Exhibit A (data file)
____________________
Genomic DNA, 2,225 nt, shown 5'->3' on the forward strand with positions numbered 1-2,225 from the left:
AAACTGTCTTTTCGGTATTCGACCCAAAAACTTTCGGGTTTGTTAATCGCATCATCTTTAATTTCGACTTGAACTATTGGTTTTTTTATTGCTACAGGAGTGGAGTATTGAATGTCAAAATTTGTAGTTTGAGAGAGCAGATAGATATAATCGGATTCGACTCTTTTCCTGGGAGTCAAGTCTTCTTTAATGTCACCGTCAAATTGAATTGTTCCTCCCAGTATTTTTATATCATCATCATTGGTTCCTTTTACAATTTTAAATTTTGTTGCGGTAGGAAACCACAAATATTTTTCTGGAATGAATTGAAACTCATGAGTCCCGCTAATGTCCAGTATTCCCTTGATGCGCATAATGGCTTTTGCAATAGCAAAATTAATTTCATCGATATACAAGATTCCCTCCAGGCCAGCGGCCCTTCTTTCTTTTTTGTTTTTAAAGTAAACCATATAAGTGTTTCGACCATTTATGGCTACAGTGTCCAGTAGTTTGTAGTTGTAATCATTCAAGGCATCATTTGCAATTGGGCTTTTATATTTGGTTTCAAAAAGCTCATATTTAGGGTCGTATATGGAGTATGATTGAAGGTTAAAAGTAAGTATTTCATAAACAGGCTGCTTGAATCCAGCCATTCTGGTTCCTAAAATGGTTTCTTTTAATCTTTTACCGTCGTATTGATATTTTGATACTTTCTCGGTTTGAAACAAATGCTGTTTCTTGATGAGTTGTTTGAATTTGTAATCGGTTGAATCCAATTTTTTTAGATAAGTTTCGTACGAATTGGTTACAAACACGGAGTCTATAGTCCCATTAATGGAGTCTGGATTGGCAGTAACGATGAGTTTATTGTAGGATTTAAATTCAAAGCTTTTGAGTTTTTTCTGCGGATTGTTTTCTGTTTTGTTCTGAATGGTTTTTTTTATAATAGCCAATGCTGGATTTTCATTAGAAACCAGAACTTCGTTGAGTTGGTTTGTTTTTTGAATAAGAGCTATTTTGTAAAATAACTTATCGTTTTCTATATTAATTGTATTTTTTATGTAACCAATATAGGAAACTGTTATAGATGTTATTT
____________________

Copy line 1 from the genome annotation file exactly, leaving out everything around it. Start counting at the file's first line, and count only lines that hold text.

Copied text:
Genomic DNA, 2,225 nt, shown 5'->3' on the forward strand with positions numbered 1-2,225 from the left: